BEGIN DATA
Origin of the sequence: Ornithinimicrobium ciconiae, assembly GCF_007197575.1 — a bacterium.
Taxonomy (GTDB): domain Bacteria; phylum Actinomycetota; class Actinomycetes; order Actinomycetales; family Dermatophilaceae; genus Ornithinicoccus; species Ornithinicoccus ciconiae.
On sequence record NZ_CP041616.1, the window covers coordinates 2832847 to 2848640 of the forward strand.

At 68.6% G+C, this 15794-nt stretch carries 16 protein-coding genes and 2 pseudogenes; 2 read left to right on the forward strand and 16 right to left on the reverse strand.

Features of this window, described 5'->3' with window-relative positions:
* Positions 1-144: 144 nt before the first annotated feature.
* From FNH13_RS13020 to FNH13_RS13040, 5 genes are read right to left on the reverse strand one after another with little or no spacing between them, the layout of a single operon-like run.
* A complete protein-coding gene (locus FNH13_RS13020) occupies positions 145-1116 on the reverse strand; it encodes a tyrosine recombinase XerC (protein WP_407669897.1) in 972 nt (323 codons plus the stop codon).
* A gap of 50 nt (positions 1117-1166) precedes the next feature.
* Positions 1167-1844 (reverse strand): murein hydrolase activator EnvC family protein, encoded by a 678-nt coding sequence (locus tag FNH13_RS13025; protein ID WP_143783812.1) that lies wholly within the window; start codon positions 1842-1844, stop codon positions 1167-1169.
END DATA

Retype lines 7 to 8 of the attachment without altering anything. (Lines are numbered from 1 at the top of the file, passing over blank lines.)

* From FNH13_RS13020 to FNH13_RS13040, 5 genes are read right to left on the reverse strand one after another with little or no spacing between them, the layout of a single operon-like run.
* A complete protein-coding gene (locus FNH13_RS13020) occupies positions 145-1116 on the reverse strand; it encodes a tyrosine recombinase XerC (protein WP_407669897.1) in 972 nt (323 codons plus the stop codon).